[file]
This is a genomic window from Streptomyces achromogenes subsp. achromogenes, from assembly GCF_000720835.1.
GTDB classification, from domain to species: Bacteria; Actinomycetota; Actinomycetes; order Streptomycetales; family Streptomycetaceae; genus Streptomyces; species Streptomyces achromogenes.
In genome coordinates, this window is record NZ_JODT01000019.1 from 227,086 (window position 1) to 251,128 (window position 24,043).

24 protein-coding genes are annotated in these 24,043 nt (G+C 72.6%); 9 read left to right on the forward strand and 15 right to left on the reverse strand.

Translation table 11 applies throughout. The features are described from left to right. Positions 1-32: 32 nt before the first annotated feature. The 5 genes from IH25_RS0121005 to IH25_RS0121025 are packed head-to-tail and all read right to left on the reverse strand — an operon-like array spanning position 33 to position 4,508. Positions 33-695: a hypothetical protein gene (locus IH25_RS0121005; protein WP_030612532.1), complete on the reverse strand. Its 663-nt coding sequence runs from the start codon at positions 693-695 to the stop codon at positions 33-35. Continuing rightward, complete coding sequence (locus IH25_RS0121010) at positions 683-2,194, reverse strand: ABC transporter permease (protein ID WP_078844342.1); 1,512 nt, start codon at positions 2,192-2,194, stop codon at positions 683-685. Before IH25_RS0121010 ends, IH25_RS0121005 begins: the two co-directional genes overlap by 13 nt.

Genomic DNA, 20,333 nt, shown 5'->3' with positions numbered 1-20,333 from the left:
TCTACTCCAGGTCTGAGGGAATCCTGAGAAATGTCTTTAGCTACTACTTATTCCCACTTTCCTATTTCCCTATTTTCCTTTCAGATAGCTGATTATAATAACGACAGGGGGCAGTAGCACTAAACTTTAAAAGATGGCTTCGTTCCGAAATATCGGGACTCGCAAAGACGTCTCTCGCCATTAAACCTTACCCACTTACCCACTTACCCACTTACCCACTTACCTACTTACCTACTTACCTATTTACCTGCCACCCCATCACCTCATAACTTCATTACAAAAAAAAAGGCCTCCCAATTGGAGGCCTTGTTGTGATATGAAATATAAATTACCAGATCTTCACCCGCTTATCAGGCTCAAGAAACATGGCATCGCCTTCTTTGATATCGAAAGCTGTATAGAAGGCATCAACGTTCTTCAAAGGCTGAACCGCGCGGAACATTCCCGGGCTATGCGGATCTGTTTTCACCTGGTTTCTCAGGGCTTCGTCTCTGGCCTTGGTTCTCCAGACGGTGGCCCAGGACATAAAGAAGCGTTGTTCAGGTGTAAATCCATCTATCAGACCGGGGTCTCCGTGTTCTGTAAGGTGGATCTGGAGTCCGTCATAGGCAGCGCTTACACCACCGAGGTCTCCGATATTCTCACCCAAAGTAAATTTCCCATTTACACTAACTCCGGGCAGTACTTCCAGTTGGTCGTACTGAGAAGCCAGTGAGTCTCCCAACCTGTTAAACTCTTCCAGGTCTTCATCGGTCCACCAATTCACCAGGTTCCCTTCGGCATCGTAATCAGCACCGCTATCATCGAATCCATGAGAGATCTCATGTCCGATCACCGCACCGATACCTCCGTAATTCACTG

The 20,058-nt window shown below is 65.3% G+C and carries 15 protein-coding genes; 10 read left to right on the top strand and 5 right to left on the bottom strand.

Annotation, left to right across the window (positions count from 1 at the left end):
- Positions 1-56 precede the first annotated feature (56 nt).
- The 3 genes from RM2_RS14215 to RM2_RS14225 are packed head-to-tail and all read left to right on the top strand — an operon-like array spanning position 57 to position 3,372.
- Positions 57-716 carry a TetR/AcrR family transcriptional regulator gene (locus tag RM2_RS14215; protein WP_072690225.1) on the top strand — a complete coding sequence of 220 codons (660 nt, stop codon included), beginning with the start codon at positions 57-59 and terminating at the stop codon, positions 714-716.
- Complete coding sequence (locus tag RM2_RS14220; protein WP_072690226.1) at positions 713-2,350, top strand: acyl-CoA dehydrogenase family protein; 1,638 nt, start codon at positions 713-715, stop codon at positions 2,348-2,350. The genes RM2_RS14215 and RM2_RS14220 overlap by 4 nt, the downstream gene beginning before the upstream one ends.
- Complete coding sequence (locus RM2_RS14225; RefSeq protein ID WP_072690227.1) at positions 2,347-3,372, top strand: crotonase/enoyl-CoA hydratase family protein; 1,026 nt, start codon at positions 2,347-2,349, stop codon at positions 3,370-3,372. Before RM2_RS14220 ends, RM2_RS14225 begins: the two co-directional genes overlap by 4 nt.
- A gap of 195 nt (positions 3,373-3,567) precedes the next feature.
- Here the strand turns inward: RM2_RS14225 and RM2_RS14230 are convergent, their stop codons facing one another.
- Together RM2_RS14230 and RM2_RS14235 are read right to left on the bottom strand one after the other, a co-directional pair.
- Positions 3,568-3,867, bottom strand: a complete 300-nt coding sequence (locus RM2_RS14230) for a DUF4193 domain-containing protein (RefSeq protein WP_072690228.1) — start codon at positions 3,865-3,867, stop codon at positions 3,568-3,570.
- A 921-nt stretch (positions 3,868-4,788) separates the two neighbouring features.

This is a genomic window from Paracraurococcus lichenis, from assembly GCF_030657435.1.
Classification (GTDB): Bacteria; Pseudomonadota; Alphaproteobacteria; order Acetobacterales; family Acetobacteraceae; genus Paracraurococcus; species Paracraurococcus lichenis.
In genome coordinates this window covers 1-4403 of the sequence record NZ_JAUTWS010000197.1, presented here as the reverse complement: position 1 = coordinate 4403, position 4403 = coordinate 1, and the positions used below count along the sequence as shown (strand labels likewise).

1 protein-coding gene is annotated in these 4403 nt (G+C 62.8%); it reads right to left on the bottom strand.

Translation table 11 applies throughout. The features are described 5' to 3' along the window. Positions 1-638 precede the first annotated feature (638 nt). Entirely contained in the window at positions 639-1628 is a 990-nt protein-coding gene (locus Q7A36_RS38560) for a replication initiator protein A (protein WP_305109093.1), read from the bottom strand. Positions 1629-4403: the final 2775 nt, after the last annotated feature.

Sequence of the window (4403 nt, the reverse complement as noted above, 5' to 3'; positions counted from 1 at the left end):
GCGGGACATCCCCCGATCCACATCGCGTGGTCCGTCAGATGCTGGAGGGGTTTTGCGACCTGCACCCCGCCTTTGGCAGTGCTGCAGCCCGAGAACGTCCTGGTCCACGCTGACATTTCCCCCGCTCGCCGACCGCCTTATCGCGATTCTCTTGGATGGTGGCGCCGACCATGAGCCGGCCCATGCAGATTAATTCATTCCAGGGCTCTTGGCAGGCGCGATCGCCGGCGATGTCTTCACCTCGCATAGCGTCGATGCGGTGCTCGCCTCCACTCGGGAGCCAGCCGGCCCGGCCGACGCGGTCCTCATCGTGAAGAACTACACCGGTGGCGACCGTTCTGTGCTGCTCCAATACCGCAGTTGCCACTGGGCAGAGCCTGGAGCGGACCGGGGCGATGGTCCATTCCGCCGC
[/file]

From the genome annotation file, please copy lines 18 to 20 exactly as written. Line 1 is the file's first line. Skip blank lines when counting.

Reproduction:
- Positions 3,568-3,867, bottom strand: a complete 300-nt coding sequence (locus RM2_RS14230) for a DUF4193 domain-containing protein (RefSeq protein WP_072690228.1) — start codon at positions 3,865-3,867, stop codon at positions 3,568-3,570.
- A 921-nt stretch (positions 3,868-4,788) separates the two neighbouring features.

This is a genomic window from Paracraurococcus lichenis, from assembly GCF_030657435.1.